(Part One) Commissioner Dawn Stump of the Commodity Futures Trading Commission (CFTC) lays out what exactly it means that Bitcoin is a commodity – and what she has publicly described as the ‘fallacy’ of the question as to whether other blockchain tokens are a commodity or a security. According to Stump, “there has often been a grossly inaccurate oversimplification offered which suggests these are either securities regulated by the Securities and Exchange Commission, or commodities regulated by the Commodity Futures Trading Commission.”
Stump has been on a campaign to set the record straight by issuing “concurring statements” whenever an enforcement action against digital assets is announced by the CFTC. Stump does not dispute the wrongdoing that occurred, but rather seeks to help the public better understand the true regulatory perimeter of the agency around digital assets.
Stump publicly released 10 concise points in an attempt to correct what she views as misperceptions and guide policymakers toward what really matters when it comes to digital asset regulation. “The prevalence of this misunderstanding about U.S. regulatory delineations has grown to a point that I believe requires correction,” said Stump. In addition, Stump has been issuing concurring statements to ensure the public does not end up with a false sense of security as to the extent of the regulatory perimeter for the fast-growing digital asset marketplace.
Commissioner Dawn DeBerry Stump of the Commodity Futures Trading Commission (CFTC)
As Congress considers legislation aimed at providing regulatory clarity for the cryptocurrency industry, Stump is not alone in her concerns either. Former Chair of the CFTC (and Harvard) Timothy Massad stated in a hearing titled “Demystifying Crypto: Digital Assets and the Role of Government” that, “the CFTC only regulates derivatives contracts – the CFTC can’t regulate the cash market of bitcoin any more than it can regulate the sale of cows because it regulates cattle futures…Even one of the Republican Commissioners said this is going to mislead the public into thinking that we regulate these exchanges and we don’t.”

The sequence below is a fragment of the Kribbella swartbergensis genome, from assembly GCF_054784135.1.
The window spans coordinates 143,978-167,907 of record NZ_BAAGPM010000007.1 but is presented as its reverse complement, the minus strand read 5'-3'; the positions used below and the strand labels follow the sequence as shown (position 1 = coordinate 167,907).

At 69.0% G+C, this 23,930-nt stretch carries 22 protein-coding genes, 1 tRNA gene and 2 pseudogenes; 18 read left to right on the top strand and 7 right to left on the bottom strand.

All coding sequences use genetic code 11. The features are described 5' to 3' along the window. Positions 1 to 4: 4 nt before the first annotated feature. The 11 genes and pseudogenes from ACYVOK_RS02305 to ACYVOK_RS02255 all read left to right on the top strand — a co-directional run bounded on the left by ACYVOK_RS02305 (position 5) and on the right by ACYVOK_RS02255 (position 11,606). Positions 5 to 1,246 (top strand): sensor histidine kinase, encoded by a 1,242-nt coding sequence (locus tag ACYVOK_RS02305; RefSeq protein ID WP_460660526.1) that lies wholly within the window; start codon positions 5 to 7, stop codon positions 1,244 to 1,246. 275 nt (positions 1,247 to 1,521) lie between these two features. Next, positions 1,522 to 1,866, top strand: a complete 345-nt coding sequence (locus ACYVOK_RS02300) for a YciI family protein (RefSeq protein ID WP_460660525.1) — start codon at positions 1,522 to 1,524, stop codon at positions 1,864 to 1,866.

Concurring Statements Stump Made In 2021 On Digital Assets
In March 0f 2021, the CFTC ordered Coinbase Inc. to pay $6.5 million for false, misleading, or inaccurate reporting and wash trading. In her concurring statement, Stump stated, “ I write separately, though, to ensure the public is not misled to believe that the CFTC regulates exchanges such as Coinbase. It does not.”
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In October of 2021, the CFTC ordered Tether and Bitfinex to pay fines totaling $42.5 million. Yet again, Stump’s concurring statement points out, “However, because this is the first time the CFTC has applied the CEA’s broad definition of “commodity” to a stablecoin, I wish to reiterate my concern that enforcement actions such as this involving digital assets may cause confusion about the CFTC’s role in this area.”
Jonathan Marcus, Partner at Reed Smith LLP and former General Counsel at the CFTC said, “The CFTC has the authority in the spot markets to go after fraud and manipulation and has done that in a number of instances”. Marcus also said, “the CFTC generally has no authority to issue rules to regulate the spot market. The ability to set up front rules to govern a marketplace can protect against fraud and manipulation.” Marcus noted that this means the current (crypto assets) market is not fully regulated up front and lacks things such as registration and disclosure requirements.
Olta Andoni, Adjunct Professor of Law at Chicago Kent College of Law and former Chief Legal Officer of Nifty’s, stated “I definitely agree with Commissioner Stump- this type of confusion among the public exists and clarifying the extent to which the CFTC can be involved in the digital asset marketplace is crucial.”
Bitcoin cryptocurrency coin and the green line of a graph are pictured in Kyiv on 29 July, 2021. … [+]
NurPhoto via Getty Images
The question with respect to digital assets such as Bitcoin – after better understanding the role of the CFTC as laid out by Stump – is then to determine as to whether there needs to be any additional regulations for the marketplace. In my next post, I will share an exclusive interview with Stump who discusses her broader interest in digital assets and what she hopes the public better understands when it comes to reliance on whether these new markets are truly regulated or not.
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Author: Jason Brett, Contributor